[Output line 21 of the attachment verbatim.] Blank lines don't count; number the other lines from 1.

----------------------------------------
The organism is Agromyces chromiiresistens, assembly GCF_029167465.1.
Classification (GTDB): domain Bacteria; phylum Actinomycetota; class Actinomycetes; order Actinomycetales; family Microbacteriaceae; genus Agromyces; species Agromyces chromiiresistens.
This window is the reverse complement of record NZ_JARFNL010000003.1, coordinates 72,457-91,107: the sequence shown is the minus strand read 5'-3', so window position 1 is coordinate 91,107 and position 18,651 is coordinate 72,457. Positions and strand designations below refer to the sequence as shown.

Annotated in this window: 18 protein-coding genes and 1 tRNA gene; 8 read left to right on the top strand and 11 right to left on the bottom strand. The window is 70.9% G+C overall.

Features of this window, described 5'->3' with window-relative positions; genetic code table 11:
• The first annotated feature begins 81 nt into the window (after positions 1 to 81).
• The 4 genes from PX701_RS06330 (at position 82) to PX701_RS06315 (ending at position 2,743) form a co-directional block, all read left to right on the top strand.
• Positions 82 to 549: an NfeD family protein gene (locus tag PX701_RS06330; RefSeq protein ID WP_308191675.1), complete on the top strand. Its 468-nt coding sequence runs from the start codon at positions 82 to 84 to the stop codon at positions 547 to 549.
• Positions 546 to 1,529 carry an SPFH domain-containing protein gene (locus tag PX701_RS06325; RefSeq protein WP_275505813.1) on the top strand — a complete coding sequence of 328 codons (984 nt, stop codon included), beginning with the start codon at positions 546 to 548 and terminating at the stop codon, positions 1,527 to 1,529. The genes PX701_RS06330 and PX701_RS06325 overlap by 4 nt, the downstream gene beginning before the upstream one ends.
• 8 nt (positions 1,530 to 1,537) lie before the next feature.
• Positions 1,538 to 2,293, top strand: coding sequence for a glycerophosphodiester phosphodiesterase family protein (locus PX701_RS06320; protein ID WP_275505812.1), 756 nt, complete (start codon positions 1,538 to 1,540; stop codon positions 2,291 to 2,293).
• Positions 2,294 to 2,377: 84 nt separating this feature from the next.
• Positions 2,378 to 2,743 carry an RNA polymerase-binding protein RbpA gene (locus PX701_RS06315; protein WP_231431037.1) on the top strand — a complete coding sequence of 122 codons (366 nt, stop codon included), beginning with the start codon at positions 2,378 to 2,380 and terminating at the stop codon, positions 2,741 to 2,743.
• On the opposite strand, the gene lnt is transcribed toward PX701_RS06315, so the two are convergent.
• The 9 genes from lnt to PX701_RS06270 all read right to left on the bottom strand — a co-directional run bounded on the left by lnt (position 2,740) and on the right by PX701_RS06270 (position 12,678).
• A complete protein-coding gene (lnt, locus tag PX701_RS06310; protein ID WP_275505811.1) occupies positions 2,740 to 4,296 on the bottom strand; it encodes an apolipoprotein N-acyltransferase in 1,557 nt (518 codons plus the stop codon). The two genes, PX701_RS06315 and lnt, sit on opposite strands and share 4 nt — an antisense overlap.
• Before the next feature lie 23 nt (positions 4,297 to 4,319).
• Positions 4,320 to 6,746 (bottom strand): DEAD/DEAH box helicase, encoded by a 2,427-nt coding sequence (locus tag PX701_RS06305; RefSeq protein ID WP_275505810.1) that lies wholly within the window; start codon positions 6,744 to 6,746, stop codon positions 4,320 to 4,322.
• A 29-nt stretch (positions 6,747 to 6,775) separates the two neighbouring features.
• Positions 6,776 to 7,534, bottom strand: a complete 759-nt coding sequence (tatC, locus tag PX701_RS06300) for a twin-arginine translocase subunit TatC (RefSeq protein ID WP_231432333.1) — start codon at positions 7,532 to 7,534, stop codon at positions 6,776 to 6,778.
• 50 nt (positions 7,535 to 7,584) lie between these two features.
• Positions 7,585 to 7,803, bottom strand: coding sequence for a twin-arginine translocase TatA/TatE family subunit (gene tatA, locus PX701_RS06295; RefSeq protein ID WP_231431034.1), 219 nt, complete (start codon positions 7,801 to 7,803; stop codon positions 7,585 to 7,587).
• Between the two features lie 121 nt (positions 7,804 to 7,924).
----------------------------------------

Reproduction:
• 50 nt (positions 7,535 to 7,584) lie between these two features.